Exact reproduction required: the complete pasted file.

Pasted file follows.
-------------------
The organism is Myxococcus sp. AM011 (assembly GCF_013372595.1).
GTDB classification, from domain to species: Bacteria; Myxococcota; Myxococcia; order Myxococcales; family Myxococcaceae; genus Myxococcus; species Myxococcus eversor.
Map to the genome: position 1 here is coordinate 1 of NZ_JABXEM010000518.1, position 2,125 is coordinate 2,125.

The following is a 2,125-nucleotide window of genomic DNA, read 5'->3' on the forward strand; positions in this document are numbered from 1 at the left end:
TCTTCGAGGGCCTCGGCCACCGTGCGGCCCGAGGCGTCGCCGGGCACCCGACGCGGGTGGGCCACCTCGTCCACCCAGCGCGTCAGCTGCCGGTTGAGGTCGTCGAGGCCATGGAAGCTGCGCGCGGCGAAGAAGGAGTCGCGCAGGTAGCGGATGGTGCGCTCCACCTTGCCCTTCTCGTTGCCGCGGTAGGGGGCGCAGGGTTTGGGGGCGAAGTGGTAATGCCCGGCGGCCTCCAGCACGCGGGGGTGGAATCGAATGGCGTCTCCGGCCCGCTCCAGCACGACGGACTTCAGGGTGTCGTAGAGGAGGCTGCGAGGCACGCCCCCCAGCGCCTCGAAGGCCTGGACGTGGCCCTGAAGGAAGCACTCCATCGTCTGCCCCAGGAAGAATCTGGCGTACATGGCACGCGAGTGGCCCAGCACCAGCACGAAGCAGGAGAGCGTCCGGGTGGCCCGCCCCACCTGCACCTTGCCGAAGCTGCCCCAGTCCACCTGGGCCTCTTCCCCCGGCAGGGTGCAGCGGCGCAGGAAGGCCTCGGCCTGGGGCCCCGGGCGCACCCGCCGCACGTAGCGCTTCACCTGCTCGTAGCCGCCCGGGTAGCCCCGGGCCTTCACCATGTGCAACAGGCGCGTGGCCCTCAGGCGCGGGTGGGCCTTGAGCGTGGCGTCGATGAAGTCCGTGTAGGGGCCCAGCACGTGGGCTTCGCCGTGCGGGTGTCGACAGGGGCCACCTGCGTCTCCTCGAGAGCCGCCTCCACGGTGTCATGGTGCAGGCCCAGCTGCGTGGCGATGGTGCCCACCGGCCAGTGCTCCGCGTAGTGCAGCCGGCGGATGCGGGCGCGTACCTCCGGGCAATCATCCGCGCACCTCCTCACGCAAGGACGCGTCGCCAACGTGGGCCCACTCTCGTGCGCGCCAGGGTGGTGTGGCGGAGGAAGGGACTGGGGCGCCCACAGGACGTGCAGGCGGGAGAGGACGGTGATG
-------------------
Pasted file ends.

The organism is Myxococcus sp. AM011 (assembly GCF_013372595.1).
GTDB classification, from domain to species: Bacteria; Myxococcota; Myxococcia; order Myxococcales; family Myxococcaceae; genus Myxococcus; species Myxococcus eversor.
Map to the genome: position 1 here is coordinate 1 of NZ_JABXEM010000518.1, position 2,125 is coordinate 2,125.

The following is a 2,125-nucleotide window of genomic DNA, read 5'->3' on the forward strand; positions in this document are numbered from 1 at the left end:
TCTTCGAGGGCCTCGGCCACCGTGCGGCCCGAGGCGTCGCCGGGCACCCGACGCGGGTGGGCCACCTCGTCCACCCAGCGCGTCAGCTGCCGGTTGAGGTCGTCGAGGCCATGGAAGCTGCGCGCGGCGAAGAAGGAGTCGCGCAGGTAGCGGATGGTGCGCTCCACCTTGCCCTTCTCGTTGCCGCGGTAGGGGGCGCAGGGTTTGGGGGCGAAGTGGTAATGCCCGGCGGCCTCCAGCACGCGGGGGTGGAATCGAATGGCGTCTCCGGCCCGCTCCAGCACGACGGACTTCAGGGTGTCGTAGAGGAGGCTGCGAGGCACGCCCCCCAGCGCCTCGAAGGCCTGGACGTGGCCCTGAAGGAAGCACTCCATCGTCTGCCCCAGGAAGAATCTGGCGTACATGGCACGCGAGTGGCCCAGCACCAGCACGAAGCAGGAGAGCGTCCGGGTGGCCCGCCCCACCTGCACCTTGCCGAAGCTGCCCCAGTCCACCTGGGCCTCTTCCCCCGGCAGGGTGCAGCGGCGCAGGAAGGCCTCGGCCTGGGGCCCCGGGCGCACCCGCCGCACGTAGCGCTTCACCTGCTCGTAGCCGCCCGGGTAGCCCCGGGCCTTCACCATGTGCAACAGGCGCGTGGCCCTCAGGCGCGGGTGGGCCTTGAGCGTGGCGTCGATGAAGTCCGTGTAGGGGCCCAGCACGTGGGCTTCGCCGTGCGGGTGTCGACAGGGGCCACCTGCGTCTCCTCGAGAGCCGCCTCCACGGTGTCATGGTGCAGGCCCAGCTGCGTGGCGATGGTGCCCACCGGCCAGTGCTCCGCGTAGTGCAGCCGGCGGATGCGGGCGCGTACCTCCGGGCAATCATCCGCGCACCTCCTCACGCAAGGACGCGTCGCCAACGTGGGCCCACTCTCGTGCGCGCCAGGGTGGTGTGGCGGAGGAAGGGACTGGGGCGCCCACAGGACGTGCAGGCGGGAGAGGACGGTGATG